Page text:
A Quick Look at the West Virginia New Model Law
On average, people don’t even want to think about the ends of their lives, but many have experiences with loved ones that provide a warning. We have heard: “My mother’s drugs kept her alive so she could feel the pain from her cancer for years. My husband was a genius engineer, but now he can’t remember one moment from the next. My wife had a stroke and has been unconscious in the nursing home for years—she gets food put down a tube. My son had a brain tumor that never stopped hurting.”
There are so many stories like these that we have heard partly as a physician, but even more so as a member of a retirement community where almost everyone around me is older than I am. At least half of the people in this community, many of them doctors and nurses, have expressed the desire for a West Virginia law which we will describe below. If at all possible, they want to be saved from miserable unending pain and suffering before death.'
Likely you have heard of an Oregon Law referred to as Death with Dignity. It was passed in 1994. There are now 8 other states (Washington State, Vermont, Colorado, California, Washington, DC, Hawaii, New Jersey, Maine) that have similar laws. They all provide for a person to voluntarily end his or her life by ingesting a large overdose of medication. That is definitely a step in the right direction as far as we are concerned, but let me go on and elaborate on what we think we should do here in West Virginia, something of an improvement as we see it.
For one thing all of the state laws already in place allow a person to end his or her life by drinking a high over-dose of medication. None allow for IV injection. The bad tasting oral meds are unpleasant and not everyone who takes the dose dies. Some vomit the medication up. Others just survive.
Canada passed a Death with Dignity Law in 2017 that allows for IV medication, and there are several European countries that allow the same.
Following their example, we want West Virginia to pass a law that allows for the possibility of IV as well as oral medications. We, several other doctors and I, would like to have an End of Life Choices Act in West Virginia. We have approached several legislators with the details of just such a law.
The new West Virginia model law would include:
1) The possibility of a person writing a living will that would clearly state what his or her preference would be for the end of life. The living will would be legally binding.
2) The possibility of appointing a Medical Power of Attorney who can act in a person’s best interest when that person can no longer act for himself. The Medical Power of Attorney would have already been made to understand the patient’s wishes. The Medical Power of Attorney will be denied any monetary reward for the decisions made. No family member who will inherit any part of a person’s possessions could fill this roll.
3) Allowing a person to electively end his or her life as long as two doctors have already agreed that there is little likelihood of improving the person’s medical status, and that the issue is not just psychological.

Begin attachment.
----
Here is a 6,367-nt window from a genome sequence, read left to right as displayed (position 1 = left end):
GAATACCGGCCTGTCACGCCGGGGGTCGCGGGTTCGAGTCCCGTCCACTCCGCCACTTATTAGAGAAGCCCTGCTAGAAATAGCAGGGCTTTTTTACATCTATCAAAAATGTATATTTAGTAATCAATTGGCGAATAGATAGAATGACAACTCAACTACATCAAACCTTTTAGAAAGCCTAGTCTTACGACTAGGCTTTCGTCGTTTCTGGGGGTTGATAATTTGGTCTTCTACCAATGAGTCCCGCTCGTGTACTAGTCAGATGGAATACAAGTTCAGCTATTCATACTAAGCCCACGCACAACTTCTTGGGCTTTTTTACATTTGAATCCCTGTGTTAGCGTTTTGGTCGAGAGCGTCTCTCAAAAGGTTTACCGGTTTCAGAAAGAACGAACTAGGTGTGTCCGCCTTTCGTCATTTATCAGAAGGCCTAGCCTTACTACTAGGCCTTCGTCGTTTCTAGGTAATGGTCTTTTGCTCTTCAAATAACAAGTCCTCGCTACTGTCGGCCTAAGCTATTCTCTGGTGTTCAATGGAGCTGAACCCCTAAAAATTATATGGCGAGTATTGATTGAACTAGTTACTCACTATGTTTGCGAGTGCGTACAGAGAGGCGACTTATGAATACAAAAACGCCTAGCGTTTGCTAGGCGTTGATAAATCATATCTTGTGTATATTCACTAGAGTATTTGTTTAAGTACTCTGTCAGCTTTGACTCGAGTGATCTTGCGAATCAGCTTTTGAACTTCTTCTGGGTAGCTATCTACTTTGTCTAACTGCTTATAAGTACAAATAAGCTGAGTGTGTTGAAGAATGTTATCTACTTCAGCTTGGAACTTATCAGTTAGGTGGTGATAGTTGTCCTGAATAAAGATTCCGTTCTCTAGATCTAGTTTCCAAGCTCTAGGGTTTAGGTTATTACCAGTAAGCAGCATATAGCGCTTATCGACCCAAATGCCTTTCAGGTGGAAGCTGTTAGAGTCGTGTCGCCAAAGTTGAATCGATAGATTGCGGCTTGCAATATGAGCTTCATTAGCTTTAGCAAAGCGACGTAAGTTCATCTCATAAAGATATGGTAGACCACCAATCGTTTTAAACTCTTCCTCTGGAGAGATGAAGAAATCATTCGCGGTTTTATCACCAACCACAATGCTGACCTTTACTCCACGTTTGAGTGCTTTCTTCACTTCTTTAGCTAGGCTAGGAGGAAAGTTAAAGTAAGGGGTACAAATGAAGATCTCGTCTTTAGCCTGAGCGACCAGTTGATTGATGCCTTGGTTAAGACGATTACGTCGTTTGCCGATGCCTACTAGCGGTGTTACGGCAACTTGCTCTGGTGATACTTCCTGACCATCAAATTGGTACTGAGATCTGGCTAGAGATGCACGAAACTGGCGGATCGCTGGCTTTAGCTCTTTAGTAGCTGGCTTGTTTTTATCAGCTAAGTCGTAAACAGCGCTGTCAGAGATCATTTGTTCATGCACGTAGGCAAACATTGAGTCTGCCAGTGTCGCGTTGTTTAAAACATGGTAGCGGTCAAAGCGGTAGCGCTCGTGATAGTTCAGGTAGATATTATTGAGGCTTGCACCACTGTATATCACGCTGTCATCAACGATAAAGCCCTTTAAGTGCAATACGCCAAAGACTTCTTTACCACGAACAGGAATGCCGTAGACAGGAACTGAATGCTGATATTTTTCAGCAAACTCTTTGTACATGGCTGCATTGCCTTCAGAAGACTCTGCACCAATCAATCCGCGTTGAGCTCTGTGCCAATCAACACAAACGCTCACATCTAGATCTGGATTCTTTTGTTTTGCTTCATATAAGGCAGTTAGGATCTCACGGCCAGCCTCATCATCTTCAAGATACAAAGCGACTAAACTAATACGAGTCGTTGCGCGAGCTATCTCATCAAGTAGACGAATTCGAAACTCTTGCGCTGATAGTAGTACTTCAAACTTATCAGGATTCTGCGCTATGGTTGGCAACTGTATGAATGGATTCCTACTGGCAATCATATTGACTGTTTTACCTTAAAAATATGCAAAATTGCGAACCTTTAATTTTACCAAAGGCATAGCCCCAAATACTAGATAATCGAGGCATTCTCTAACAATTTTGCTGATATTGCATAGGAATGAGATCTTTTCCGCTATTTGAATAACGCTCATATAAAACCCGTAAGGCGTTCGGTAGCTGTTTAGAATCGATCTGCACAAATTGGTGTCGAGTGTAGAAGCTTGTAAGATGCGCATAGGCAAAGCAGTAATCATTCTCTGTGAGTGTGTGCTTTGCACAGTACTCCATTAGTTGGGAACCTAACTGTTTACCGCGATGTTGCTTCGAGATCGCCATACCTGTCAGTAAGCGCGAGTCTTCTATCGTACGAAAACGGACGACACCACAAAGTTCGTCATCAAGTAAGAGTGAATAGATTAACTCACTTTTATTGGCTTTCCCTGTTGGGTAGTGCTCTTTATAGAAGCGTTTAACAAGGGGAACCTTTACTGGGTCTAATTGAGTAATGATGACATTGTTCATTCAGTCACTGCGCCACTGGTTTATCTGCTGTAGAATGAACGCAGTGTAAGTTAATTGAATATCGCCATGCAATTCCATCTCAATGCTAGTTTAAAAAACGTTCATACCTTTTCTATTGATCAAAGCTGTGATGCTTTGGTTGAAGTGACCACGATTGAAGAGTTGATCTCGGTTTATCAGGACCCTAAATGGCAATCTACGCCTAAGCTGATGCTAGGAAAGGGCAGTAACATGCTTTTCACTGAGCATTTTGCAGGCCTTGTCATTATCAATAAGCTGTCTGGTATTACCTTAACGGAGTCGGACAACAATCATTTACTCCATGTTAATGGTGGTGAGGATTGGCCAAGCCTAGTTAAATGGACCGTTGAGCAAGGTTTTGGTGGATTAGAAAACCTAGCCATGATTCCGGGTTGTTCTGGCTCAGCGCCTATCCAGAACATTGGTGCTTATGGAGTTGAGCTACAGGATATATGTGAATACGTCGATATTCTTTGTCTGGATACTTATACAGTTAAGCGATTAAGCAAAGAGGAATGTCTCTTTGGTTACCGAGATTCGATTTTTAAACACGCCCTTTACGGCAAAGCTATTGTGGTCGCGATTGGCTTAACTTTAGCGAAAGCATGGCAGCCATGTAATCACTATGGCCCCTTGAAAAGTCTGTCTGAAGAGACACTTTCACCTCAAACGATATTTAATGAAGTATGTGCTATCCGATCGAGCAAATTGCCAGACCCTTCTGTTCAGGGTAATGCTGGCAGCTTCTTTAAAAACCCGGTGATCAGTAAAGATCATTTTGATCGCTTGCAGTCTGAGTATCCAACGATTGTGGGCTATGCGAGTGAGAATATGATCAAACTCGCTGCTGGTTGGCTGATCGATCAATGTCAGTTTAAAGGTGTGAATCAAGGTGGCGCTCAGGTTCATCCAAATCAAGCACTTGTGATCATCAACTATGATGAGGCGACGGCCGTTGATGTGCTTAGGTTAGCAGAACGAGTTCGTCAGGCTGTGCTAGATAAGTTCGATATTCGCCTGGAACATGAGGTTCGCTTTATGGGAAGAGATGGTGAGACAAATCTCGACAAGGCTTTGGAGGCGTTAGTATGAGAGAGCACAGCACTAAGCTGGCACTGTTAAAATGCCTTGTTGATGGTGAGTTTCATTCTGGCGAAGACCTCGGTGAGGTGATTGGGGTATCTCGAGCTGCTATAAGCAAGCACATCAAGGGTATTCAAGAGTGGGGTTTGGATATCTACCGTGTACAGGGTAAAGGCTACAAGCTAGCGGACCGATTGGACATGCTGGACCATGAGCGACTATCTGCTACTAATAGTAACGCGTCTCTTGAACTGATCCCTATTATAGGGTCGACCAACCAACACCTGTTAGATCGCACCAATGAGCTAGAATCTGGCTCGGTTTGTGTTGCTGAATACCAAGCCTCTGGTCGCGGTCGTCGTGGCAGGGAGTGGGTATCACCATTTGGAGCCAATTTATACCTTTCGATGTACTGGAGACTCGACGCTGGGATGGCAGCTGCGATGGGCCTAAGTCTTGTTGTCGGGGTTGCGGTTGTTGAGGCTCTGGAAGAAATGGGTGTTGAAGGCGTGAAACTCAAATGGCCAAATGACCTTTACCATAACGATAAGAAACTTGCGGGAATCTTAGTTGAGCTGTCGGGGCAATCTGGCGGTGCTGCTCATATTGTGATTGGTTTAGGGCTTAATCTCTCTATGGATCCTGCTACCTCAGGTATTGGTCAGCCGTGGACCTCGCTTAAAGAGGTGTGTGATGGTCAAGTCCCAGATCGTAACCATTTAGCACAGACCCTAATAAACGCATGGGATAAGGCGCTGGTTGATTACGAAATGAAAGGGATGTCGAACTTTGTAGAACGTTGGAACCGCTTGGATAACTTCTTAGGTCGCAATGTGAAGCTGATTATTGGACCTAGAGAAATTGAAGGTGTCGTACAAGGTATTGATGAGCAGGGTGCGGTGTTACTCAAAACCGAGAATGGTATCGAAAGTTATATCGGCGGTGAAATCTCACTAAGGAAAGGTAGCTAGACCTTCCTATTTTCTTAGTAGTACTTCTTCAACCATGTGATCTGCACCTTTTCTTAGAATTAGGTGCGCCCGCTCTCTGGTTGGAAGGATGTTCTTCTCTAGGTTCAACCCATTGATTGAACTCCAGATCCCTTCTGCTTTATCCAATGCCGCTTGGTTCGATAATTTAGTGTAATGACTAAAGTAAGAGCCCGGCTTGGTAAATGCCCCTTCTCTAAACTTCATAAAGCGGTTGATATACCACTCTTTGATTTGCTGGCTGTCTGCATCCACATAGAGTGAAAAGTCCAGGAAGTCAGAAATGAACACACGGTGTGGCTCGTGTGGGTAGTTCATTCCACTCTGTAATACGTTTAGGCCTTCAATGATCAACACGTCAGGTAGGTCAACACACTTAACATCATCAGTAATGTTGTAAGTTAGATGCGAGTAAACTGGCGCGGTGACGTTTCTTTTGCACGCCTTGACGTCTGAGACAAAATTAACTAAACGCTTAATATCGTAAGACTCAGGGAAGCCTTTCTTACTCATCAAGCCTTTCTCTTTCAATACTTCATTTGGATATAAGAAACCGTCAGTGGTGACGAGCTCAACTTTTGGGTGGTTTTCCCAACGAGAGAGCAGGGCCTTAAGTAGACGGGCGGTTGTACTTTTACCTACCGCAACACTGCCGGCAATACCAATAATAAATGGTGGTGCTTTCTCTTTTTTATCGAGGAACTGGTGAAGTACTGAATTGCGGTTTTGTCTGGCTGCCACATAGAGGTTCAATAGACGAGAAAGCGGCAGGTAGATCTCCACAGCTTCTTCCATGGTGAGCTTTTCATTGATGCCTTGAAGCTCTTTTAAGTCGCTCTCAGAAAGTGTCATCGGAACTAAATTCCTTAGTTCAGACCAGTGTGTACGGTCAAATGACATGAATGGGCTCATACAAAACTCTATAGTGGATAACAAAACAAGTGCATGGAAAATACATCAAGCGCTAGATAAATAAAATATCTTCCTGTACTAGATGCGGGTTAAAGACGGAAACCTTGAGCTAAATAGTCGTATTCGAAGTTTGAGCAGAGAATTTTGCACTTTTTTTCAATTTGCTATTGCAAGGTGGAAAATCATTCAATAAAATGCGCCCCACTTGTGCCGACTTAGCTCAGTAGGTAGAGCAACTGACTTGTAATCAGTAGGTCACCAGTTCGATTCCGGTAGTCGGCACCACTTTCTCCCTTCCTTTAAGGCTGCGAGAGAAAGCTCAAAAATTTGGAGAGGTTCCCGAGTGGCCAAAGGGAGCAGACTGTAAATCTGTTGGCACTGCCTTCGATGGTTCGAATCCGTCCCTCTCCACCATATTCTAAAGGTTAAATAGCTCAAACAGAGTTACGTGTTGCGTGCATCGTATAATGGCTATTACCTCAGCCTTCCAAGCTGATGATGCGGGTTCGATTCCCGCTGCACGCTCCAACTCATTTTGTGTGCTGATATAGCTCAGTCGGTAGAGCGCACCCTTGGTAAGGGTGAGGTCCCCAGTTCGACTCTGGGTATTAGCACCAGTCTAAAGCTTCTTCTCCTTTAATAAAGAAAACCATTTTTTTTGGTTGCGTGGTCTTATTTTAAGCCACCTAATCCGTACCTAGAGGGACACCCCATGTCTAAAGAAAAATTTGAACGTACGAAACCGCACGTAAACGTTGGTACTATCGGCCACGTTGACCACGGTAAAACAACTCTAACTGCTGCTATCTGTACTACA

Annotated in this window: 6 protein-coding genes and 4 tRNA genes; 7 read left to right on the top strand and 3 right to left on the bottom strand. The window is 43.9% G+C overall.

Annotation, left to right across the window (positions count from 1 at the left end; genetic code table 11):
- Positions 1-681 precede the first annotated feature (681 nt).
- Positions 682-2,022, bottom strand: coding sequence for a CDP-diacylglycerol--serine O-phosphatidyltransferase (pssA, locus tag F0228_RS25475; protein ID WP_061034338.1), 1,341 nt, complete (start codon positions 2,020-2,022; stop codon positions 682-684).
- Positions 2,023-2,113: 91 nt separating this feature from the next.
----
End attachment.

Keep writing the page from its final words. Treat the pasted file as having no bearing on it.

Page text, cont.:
4) Clarification that death would be attributed to the medically diagnosed condition, not suicide. Life insurance should not be cancelled because the patient had elected to take the lethal dose.
5) Possible use of IV medications which may be administered by someone other than the patient.
6) Clarification that no doctor can be forced to assist a patient’s dying if his own personal or religious beliefs rule such an action out; however, the doctor may not stand in the way of a patient turning to an alternative physician when the patient prefers it.
7) Clarification that a hospital may refuse to allow assisted dying if it violates its religious commitments. But that hospital may not prevent a patient transferring to another facility if the patient prefers it.
8) An absolute prohibition that any patient be forced to end life early. Such a decision is totally up to the patient and may not be forced on him or her in any way.
Decades ago, kids actually died of measles as well as polio. Generations ago, so many women died in childbirth that they didn’t have to concern themselves with end of life choices. There have been so many alterations in medicine and our human lives over the years that some of us actually live on to a hundred plus years. Generally speaking, we may well be lucky to do so, but not always.
Please consider that you might be grateful to leave your life when you choose if living can bring only more overwhelming misery. That doesn’t mean that you hate your family or that they will be glad to be rid of you. It rather means that you will all share the sorrow and that they will want to be with you and hold onto you as you move out of your pain and suffering to a better place.
If you agree, please also consider informing your legislators so they can act on your behalf in the coming session. Of course, the legislators have their own feelings, but their job is to work for you. And if you educate them about the depth and meaning of your beliefs, perhaps they will see that the new model law is a good one.